Sunday, August 25, 2019

Joel in Anthropological Perspective

Alice C. Linsley

Joel is a book with some significant anthropological details about the religious life of the kingdom of Judah after the time of Solomon's son Rehoboam. Rehoboam was the first king of Judah. To the north of Judah was the kingdom of Israel. The first king of Israel was Jeroboam.

Both kingdoms strayed from God's calling to be a people devoted to Him and to be a light to the nations. God sent prophets to both kingdoms to call them to repentance. Both kingdoms were to remember God's power to save from sin and to restore fellowship with Him.

In the northern kingdom of Israel there were two centers of worship, one at Bethel and the other at Dan. These were shrines at high elevations. The central image at these shrines was the golden calf, the same image that was fabricated by the Horite Hebrew priest Aaron. It represents a bull calf that is to be sacrificed to make atonement for the sins of the people.

The sacrificial bull calf was shown overshadowed by the sun, a sign of divine appointment for the Horite Hebrew. This is a Messianic image. Aaron is not criticized for making this image. However, the people are criticized for worshiping the image. Here a distinction must be made between the symbolism of the golden bull calf and the actions of the people. To express this for people today, we might speak of the distinction between worshiping the cross instead of the Messiah who was sacrificed on the cross.

In the southern kingdom of Judah, the only center of worship was at the Temple in Jerusalem. The fate of Judah and the Temple is described as the destruction that comes after swarms of locusts. This is an image of waves of invading warriors that leave nothing behind them.

The drama of agricultural devastation is central to the theme. Seeds shrivel under clods of dry earth. The fig, pomegranate, palm, and apple trees are barren and withered. Here is an image of faithless Judah (probably around 350 BC). The theme of Joel is the need for repentance in order for the land, the people, and Jerusalem to be restored.

The priests of the Temple weep because there is no wine or grain to offer before the LORD, and there is no oil for anointing. Gladness dries up (Joel 1:12 and 1:16). This constitutes a call to repentance, a time of mourning and fasting. The prophet is warning the people of Judah to repent.

The people are being warned by the sounding of the shofar (shown above) from the ramparts of Zion. There is time to heed the prophet's warning. As bad as circumstances are, Joel declares that things will get worse for Judah and all the nations because the "day of the LORD" brings darkness and gloom, earth quakes, eclipses, and a blood moon. The stars cease to shine. The apocalyptic imagery so popular during that period is used to emphasize the cosmic impact of human faithlessness. "Yet even now" says the LORD - "Turn back to Me with all your hearts...turn back to the Lord your God. For He is gracious and compassionate, slow to anger, abounding in kindness...: (Joel 2:13). The LORD promises restoration, as with Job and Naomi (Joel 2:25 and 3:1).

The curved ram's horn represents the warrior defending his stronghold. The ram's horn, called shofar, was blown at the high places to sound the alarm and to call the warriors to arms. The ram is often spoken of in terms of war, perhaps one reason the great warrior Alexander found it a compelling image. His image appeared on coins with him wearing the ram's horns (shown below). Consider also the conflict that arises between the ram and the he-goat in Daniel 8.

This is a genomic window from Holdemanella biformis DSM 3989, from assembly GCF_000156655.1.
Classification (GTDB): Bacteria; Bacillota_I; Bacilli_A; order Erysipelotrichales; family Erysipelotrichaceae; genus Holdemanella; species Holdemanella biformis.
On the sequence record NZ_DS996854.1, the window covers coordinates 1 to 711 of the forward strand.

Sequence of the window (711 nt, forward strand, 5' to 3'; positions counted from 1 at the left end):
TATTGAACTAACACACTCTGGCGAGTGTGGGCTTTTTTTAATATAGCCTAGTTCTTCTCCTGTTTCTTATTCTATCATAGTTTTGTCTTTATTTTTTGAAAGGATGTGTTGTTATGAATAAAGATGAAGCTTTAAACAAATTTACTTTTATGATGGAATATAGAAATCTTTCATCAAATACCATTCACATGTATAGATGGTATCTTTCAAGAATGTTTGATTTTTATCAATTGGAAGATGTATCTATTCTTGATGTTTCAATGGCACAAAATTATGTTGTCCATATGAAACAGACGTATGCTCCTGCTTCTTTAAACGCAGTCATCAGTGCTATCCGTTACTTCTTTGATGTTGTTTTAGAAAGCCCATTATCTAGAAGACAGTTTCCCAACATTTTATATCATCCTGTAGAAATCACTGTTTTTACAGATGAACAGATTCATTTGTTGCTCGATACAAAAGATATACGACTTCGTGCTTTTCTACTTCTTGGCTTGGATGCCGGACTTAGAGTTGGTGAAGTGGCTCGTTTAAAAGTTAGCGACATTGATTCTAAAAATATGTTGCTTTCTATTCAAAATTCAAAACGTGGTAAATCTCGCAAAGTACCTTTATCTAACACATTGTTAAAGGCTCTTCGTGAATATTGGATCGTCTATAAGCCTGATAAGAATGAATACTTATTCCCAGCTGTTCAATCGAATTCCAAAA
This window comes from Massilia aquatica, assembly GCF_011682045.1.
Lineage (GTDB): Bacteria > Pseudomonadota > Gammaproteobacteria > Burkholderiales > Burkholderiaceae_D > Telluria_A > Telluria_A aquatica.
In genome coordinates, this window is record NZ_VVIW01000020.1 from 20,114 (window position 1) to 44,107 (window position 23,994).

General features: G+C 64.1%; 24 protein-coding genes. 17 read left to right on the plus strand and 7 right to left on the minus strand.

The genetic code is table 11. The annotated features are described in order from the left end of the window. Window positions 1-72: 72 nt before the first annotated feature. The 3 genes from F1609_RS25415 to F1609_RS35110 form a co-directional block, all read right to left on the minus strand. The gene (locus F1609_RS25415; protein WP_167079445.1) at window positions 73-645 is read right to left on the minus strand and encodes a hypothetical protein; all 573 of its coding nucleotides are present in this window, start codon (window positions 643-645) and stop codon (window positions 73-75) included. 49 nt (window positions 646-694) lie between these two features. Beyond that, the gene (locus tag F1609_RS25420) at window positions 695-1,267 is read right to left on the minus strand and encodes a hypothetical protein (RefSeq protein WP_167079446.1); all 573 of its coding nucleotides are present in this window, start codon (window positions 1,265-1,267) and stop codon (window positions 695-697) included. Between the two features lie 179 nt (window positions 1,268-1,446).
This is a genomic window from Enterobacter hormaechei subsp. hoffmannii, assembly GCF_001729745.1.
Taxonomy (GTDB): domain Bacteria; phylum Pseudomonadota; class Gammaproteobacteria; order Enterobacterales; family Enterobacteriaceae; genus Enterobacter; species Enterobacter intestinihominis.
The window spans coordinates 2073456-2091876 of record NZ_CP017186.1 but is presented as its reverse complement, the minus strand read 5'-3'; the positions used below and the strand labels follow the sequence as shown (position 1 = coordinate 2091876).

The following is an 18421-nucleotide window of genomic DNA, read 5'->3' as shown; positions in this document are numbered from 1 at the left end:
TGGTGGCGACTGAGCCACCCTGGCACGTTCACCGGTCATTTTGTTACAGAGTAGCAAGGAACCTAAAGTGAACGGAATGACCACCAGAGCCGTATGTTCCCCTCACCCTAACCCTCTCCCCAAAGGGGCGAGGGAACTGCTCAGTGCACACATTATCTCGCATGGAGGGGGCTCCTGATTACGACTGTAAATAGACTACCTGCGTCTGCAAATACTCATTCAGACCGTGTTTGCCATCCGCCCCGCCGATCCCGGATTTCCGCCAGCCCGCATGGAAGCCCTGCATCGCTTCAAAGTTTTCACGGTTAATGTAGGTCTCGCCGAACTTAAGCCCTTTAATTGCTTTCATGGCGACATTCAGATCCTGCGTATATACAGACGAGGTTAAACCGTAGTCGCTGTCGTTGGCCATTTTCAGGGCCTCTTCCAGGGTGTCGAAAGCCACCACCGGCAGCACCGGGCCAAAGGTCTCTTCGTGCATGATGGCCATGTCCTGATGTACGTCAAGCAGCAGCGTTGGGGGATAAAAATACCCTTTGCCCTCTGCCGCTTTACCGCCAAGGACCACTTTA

The ram provided by God on Mount Moriah was a symbol of the son of God, Horus. Horus was said to rise in the east as a lamb and set in the west as a ram in mature strength. He was called Horus of the two horizon, which expressed two aspects of his nature as both meek and fierce. The ram was shown as the divinely appointed sacrifice on ancient monuments, and was a symbol of Jesus among early Christians.

Little personal information is provided about the writer. His name in Hebrew is Yo' El. Some sources says this means "Yahu is God." Yahu was a common name for the High God in Judah. Numerous official seals (bullae) have been found in Jerusalem excavations with the divine name Yahu. Royal officials attached the name to their names. Examples include Hilqi-Yahu, Shebna-Yahu, and Palti-Yahu. 

Palti-Yahu was an official in time of King Zedekiah of Judah (Ezekiel 11:1,13). A seal with the name Shebna-Yahu appeared on the lintel of a tomb at Siloam in Jerusalem. Shebna-yahu may have been the High Priest Shebna during the time of King Hezekiah. Another seal from the 7th century B.C. names Hanan, son of the priest Hilqi-Yahu, the priest. Hilqiyahu is better known as Hilkiah. Hilkiah was the High Priest during the reign of Josiah.

In the ancient world, royal officials commonly affixed the names of God to their names or titles. A Horite Hebrew priest served as a vizier to Amenhotep III and his son, Akhenaten. The ruler-priest's name was Abdiel, meaning "servant of El." His Egyptian title was ‘Apir-El, which means priest servant of El.

It is also possible that Yo' El means "El reigns over all" or "El appoints." El is another name for God among the ancient Hebrew. This aligns with what we are told about Yo' El's father. In verse 1, we read that Joel is the son of Petu'El. Petuel or Pethuel is said to be an Aramaic name, but it resembles the ancient Egyptian word PT which means sky or heaven. In ancient Egyptian nb pt means "lord of heaven." So Petu'El could refer to the God of heaven. Joel may be claiming to be a deified "son" of God. For the original readers this certainly would have lent great authority to Joel's message.

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